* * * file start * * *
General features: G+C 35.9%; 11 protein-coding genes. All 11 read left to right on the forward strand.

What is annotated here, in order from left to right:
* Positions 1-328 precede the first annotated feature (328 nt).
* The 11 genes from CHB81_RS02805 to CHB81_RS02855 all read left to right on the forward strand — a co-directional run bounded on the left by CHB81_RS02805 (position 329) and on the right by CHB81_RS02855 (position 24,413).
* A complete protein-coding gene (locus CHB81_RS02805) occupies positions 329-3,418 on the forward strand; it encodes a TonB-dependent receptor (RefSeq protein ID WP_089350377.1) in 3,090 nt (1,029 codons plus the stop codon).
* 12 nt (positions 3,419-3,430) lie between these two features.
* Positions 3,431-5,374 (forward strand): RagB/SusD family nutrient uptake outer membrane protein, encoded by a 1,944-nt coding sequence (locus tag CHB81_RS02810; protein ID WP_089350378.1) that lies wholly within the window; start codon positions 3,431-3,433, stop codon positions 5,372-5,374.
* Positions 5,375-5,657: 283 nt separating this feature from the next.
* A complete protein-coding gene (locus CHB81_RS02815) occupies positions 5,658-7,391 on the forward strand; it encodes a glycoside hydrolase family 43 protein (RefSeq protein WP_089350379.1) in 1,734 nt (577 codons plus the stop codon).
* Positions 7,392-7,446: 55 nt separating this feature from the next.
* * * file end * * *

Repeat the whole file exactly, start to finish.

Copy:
General features: G+C 35.9%; 11 protein-coding genes. All 11 read left to right on the forward strand.

What is annotated here, in order from left to right:
* Positions 1-328 precede the first annotated feature (328 nt).
* The 11 genes from CHB81_RS02805 to CHB81_RS02855 all read left to right on the forward strand — a co-directional run bounded on the left by CHB81_RS02805 (position 329) and on the right by CHB81_RS02855 (position 24,413).
* A complete protein-coding gene (locus CHB81_RS02805) occupies positions 329-3,418 on the forward strand; it encodes a TonB-dependent receptor (RefSeq protein ID WP_089350377.1) in 3,090 nt (1,029 codons plus the stop codon).
* 12 nt (positions 3,419-3,430) lie between these two features.
* Positions 3,431-5,374 (forward strand): RagB/SusD family nutrient uptake outer membrane protein, encoded by a 1,944-nt coding sequence (locus tag CHB81_RS02810; protein ID WP_089350378.1) that lies wholly within the window; start codon positions 3,431-3,433, stop codon positions 5,372-5,374.
* Positions 5,375-5,657: 283 nt separating this feature from the next.
* A complete protein-coding gene (locus CHB81_RS02815) occupies positions 5,658-7,391 on the forward strand; it encodes a glycoside hydrolase family 43 protein (RefSeq protein WP_089350379.1) in 1,734 nt (577 codons plus the stop codon).
* Positions 7,392-7,446: 55 nt separating this feature from the next.